Desmond Tutu had this to say: "If you are neutral towards injustice, you have chosen the side of the oppressor. If you see an elephant sitting on a mouse's tail and you say you are neutral, the mouse will not appreciate your neutrality."
  • August 17, 2011
    TBeholder
  • August 17, 2011
    Topazan
  • August 17, 2011
    Frank75
    @T Beholder: It definitely is, just in different words. Do we need this?
  • August 17, 2011
    Topazan
    I don't understand how this is With Us Or Against Us. That trope is Exactly What It Says On The Tin, where someone thinks that there is no neutral position in between two sides of a conflict. This is about choosing to remain neutral, treating both sides of a conflict as equally valid and possible, even when one argument clearly has more merit than the other.

    The only relation I could see is the possibility that people with a With Us Or Against Us mindset might accuse neutrals of this fallacy, but that doesn't make it the same trope.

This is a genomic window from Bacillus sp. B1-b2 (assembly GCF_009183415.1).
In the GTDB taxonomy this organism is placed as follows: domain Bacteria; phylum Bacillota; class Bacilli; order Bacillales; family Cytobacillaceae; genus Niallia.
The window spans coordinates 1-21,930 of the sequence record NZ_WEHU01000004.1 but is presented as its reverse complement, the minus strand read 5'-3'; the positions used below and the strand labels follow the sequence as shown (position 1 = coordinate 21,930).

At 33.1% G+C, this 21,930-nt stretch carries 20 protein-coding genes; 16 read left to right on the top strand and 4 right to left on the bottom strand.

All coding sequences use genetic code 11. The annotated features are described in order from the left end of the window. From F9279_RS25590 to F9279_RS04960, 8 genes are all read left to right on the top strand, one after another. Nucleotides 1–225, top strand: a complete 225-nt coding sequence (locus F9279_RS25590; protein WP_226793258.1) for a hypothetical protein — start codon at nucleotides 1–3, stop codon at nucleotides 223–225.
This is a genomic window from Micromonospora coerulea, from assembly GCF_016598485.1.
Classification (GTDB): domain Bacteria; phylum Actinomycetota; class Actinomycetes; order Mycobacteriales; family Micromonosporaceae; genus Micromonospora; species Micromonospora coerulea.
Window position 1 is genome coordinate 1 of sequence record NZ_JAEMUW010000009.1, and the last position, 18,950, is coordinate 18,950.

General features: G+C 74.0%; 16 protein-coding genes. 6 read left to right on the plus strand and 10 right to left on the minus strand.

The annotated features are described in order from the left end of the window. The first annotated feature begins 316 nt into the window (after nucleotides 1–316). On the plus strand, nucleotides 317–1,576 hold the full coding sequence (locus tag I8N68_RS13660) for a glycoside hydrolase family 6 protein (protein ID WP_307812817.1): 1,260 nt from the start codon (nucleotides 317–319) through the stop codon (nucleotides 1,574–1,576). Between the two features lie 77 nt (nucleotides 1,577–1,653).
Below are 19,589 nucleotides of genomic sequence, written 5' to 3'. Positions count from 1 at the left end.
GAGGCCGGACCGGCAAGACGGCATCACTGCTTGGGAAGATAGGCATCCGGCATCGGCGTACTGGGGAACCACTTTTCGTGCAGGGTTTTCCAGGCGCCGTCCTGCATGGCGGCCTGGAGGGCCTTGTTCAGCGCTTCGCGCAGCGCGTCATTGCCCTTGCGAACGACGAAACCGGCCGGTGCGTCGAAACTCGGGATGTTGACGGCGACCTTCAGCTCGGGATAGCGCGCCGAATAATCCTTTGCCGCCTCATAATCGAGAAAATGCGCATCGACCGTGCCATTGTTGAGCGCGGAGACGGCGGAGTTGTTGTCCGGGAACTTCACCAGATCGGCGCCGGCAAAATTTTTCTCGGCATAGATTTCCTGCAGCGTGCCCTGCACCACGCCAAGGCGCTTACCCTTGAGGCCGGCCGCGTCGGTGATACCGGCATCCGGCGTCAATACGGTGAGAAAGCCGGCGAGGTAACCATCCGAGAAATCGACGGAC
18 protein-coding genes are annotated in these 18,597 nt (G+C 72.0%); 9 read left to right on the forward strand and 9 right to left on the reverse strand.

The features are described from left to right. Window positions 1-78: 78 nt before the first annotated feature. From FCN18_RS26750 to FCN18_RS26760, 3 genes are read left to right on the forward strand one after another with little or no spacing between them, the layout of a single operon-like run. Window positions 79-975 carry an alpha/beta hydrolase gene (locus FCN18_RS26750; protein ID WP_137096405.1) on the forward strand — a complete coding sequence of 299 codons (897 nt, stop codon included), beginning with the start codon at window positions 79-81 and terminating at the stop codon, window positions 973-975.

• August 17, 2011
    FrodoGoofballCoTV
    As I see it this is actually the inverse of With Us Or Against Us:

    Let's say The Empire is preparing an invasion force against The Kingdom. The Empire's motivation is to capture The Kingdom's resources and enslave its people so that they can be better positioned to defend themselves against The Federation. The Federation has yet to take a position on the issue.
    • With Us Or Against Us would be if The Kingdom's ambassador says, "by not openly supporting us, you're helping them!"
    • If The Federation replied, "We want to help, but we would violate international law if we did.", that would be Law before Good.
    • This would be if The Federation said, "both the invader and the invaded are equal, and so we must remain neutral", even though it's clearly in their interest to oppose The Empire.
  • August 17, 2011
    halfmillennium
    I'd suggest it doesn't do real life examples and restricts fictional examples to those where it's brought up in the work itself. Could do with a better title, as well.
  • August 17, 2011
    Tzintzuntzan